1949 Harvard Law School begins admitting women.
1950 U.N. forces, led by the First Cavalry Division, cross the 38th parallel in South Korea and begin attacking northward towards the North Korean capital of Pyongyang.
1983 The president of South Korea, Doo Hwan Chun, with his cabinet and other top officials are scheduled to lay a wreath on a monument in Rangoon, Burma, when a bomb explodes. Hwan had not yet arrived so escaped injury, but 17 Koreans–including the deputy prime minister and two other cabinet members–and two Burmese are killed. North Korea is blamed.
1999 Last flight of the Lockheed SR-71 "Blackbird" stealth reconnaissance aircraft.
2006 North Korea reportedly tests its first nuclear device.

1837 Francis Parker, educator and founder of progressive elementary schools.
1859 Alfred Dreyfus, French artillery officer who was falsely accused of giving French military secrets to foreign powers.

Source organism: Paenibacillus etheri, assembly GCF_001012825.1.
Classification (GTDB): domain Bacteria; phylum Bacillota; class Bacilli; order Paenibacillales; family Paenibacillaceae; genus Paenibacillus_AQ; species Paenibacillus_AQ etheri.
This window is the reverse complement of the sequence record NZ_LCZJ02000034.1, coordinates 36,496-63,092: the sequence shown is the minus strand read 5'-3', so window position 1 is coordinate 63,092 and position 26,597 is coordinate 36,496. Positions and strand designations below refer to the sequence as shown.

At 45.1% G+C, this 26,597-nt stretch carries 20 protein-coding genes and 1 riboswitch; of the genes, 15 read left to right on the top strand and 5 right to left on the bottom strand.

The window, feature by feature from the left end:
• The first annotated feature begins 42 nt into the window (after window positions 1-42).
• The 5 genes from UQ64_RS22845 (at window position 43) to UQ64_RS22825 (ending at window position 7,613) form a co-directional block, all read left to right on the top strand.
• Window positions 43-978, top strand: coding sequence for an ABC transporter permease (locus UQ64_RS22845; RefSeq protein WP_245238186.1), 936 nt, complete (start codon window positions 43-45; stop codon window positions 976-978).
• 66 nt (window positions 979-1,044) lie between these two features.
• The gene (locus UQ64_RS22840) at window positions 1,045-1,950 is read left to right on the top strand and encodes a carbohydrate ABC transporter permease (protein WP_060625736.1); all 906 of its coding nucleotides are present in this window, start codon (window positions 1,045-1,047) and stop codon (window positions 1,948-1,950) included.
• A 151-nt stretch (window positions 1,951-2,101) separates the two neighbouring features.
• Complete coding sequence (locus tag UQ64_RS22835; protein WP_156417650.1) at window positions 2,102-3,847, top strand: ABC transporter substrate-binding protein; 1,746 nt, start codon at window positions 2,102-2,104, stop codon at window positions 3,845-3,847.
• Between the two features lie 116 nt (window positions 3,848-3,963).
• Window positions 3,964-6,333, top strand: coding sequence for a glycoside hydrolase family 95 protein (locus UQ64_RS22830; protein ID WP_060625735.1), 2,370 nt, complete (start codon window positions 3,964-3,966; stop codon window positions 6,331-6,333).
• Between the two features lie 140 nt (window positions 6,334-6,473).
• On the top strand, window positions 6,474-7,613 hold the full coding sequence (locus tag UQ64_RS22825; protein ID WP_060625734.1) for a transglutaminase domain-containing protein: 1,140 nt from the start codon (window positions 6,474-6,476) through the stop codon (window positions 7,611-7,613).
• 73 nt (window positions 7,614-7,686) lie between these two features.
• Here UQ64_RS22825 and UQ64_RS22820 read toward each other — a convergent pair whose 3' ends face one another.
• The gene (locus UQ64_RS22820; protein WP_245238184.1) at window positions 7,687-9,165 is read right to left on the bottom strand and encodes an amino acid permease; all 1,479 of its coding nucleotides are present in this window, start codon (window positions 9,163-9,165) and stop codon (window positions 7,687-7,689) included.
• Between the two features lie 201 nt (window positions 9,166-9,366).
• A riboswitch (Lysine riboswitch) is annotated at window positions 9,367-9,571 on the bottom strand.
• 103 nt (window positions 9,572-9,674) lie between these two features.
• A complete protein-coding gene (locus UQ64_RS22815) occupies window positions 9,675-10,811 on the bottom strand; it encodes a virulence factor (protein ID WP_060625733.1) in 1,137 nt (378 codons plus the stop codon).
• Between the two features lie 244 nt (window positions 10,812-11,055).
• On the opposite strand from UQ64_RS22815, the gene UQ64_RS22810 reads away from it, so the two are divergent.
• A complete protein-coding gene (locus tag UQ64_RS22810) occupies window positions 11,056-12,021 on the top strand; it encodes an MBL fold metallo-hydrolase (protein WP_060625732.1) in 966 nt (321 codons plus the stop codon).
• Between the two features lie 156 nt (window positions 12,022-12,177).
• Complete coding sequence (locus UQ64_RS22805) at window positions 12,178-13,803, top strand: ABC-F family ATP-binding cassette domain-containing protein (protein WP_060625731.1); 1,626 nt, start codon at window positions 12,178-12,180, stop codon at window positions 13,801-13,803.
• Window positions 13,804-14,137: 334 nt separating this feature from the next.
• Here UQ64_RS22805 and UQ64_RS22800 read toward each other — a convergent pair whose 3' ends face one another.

1873 Charles Rudolph Walgreen, "the father of the modern drugstore."
1879 Max von Laue, German physicist.
1899 Bruce Catton, U.S. historian and journalist, famous for his works on the Civil War.
1909 Jacques Tati, French actor and director.
1940 John Lennon, musician, singer, songwriter; one of the Beatles ("Imagine," "Give Peace a Chance").
1941 Brian Lamb, journalist, founder of C-SPAN cable network.
1941 Trent Lott, politician, Republican Senate Majority Whip (1995-96), Senate Majority Leader (1996–2001) and Minority Leader (2001-02); resigned during controversy over making remarks that praised Strom Thurmond's 1948 presidential campaign that had called for preservation of racial segregation.
1948 Jackson Browne, singer, songwriter, musician, producer; member of Rock and Roll Hall of Fame ("Running on Empty," "Take It Easy").
1974 Rabbi Shmuel Herzfeld, writer, radio host; prominent figure in Modern Orthodox Judaism.
1979 Chris O'Dowd, comedian, actor (The IT Crowd and Family Tree TV series, Bridesmaids).



adjective: Having yellow teeth.

From Greek xanthos (yellow) + -odon (toothed). Earliest documented use: 1862. Also see Xanthippe.

"Nary a xanthodontous smile in sight."
Emme Nelson Baxter; Volunteers Deserve a Hand in Tough Times; The Tennessean; May 3, 2009.